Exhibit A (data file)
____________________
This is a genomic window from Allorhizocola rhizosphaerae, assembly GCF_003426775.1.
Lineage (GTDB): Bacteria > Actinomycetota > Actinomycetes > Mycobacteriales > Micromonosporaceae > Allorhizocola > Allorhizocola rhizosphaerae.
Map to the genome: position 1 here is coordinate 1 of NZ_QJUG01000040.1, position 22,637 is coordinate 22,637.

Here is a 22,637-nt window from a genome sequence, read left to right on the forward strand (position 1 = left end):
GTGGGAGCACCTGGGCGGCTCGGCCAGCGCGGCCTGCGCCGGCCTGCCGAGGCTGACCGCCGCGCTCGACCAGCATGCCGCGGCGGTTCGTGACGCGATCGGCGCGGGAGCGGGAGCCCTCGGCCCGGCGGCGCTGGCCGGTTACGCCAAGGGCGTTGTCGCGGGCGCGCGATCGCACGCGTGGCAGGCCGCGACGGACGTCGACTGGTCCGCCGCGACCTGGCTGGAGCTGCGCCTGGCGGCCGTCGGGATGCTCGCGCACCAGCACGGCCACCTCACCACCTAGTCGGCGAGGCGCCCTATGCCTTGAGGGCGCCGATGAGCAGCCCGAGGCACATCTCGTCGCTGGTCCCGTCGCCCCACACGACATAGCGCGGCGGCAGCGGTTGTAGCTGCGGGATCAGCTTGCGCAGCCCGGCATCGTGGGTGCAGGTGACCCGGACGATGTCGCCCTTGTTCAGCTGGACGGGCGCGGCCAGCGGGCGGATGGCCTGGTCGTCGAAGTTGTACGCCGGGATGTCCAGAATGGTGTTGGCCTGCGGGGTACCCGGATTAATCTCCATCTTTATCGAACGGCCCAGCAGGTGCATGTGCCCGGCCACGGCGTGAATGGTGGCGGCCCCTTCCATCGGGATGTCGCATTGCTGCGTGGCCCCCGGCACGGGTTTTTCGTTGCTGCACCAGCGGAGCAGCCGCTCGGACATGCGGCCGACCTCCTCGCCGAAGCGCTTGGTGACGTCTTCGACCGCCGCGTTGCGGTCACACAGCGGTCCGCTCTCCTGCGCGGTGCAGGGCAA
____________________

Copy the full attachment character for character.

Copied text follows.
This is a genomic window from Allorhizocola rhizosphaerae, assembly GCF_003426775.1.
Lineage (GTDB): Bacteria > Actinomycetota > Actinomycetes > Mycobacteriales > Micromonosporaceae > Allorhizocola > Allorhizocola rhizosphaerae.
Map to the genome: position 1 here is coordinate 1 of NZ_QJUG01000040.1, position 22,637 is coordinate 22,637.

Here is a 22,637-nt window from a genome sequence, read left to right on the forward strand (position 1 = left end):
GTGGGAGCACCTGGGCGGCTCGGCCAGCGCGGCCTGCGCCGGCCTGCCGAGGCTGACCGCCGCGCTCGACCAGCATGCCGCGGCGGTTCGTGACGCGATCGGCGCGGGAGCGGGAGCCCTCGGCCCGGCGGCGCTGGCCGGTTACGCCAAGGGCGTTGTCGCGGGCGCGCGATCGCACGCGTGGCAGGCCGCGACGGACGTCGACTGGTCCGCCGCGACCTGGCTGGAGCTGCGCCTGGCGGCCGTCGGGATGCTCGCGCACCAGCACGGCCACCTCACCACCTAGTCGGCGAGGCGCCCTATGCCTTGAGGGCGCCGATGAGCAGCCCGAGGCACATCTCGTCGCTGGTCCCGTCGCCCCACACGACATAGCGCGGCGGCAGCGGTTGTAGCTGCGGGATCAGCTTGCGCAGCCCGGCATCGTGGGTGCAGGTGACCCGGACGATGTCGCCCTTGTTCAGCTGGACGGGCGCGGCCAGCGGGCGGATGGCCTGGTCGTCGAAGTTGTACGCCGGGATGTCCAGAATGGTGTTGGCCTGCGGGGTACCCGGATTAATCTCCATCTTTATCGAACGGCCCAGCAGGTGCATGTGCCCGGCCACGGCGTGAATGGTGGCGGCCCCTTCCATCGGGATGTCGCATTGCTGCGTGGCCCCCGGCACGGGTTTTTCGTTGCTGCACCAGCGGAGCAGCCGCTCGGACATGCGGCCGACCTCCTCGCCGAAGCGCTTGGTGACGTCTTCGACCGCCGCGTTGCGGTCACACAGCGGTCCGCTCTCCTGCGCGGTGCAGGGCAA